On one extreme, you have the program-hopper. On the other extreme, you have the lifter who falls in love with 5x5 and vows a life-long commitment that no injury or plateau shall break.

Between these two extremes is the smart-lifter sweet spot. Here you have a contractual agreement with every exercise, program, training method, or set/rep scheme – including 5x5. You commit to it only as long as it's delivering results, then you move on.

  1. Goto, K., Nagasawa, M., Yanagisawa, O., Kizuka, T., Ishii, N., & Takamatsu, K. (2004). Muscular adaptations to combinations of high- and low-intensity resistance exercises. Journal of strength and conditioning research, 18(4), 730–737.
  2. Hatfield, F. C. (1993). Hardcore bodybuilding: A scientific approach. Contemporary Books.
  3. Antretter, M., Färber, S., Immler, L., Perktold, M., Posch, D., Raschner, C., Wachholz, F., & Burtscher, M. (2019). The Hatfield-system versus the weekly undulating periodised resistance training in trained males: Effects of a third Mesocyle. Journal of Human Sport and Exercise, 14(3).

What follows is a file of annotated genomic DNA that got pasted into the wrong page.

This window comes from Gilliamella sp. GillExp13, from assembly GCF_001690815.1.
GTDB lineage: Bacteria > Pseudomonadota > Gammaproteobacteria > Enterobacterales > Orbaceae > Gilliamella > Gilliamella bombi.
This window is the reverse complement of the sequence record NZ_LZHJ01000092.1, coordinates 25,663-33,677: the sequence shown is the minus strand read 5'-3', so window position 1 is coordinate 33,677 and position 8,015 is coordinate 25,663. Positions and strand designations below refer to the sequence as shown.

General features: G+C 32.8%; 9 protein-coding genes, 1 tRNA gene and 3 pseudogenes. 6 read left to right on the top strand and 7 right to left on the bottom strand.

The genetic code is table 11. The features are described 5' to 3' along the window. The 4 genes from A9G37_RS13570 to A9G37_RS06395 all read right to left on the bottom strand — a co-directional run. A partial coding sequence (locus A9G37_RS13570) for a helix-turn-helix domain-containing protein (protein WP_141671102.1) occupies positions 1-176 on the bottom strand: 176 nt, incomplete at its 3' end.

4. Starr, B. (1999). The strongest shall survive: Strength training for football. Fitness consultants and Supply.
  5. Gallagher, M. (2008). The purposeful primitive: From fat and flaccid to lean and powerful using the primordial laws of fitness to trigger inevitable, lasting and dramatic physical change. Dragon Door Publications.
  6. Rippetoe, M., & Bradford, S. E. (2011). Starting strength: Basic barbell training (3rd ed.). Aasgaard Company.
  7. Radaelli, R., Fleck, S. J., Leite, T., Leite, R. D., Pinto, R. S., Fernandes, L., & Simão, R. (2015). Dose-response of 1, 3, and 5 sets of resistance exercise on strength, local muscular endurance, and hypertrophy. Journal of strength and conditioning research, 29(5), 1349–1358.
  8. Schoenfeld, B. J., Ogborn, D., & Krieger, J. W. (2017). Dose-response relationship between weekly resistance training volume and increases in muscle mass: A systematic review and meta-analysis. Journal of sports sciences, 35(11), 1073–1082.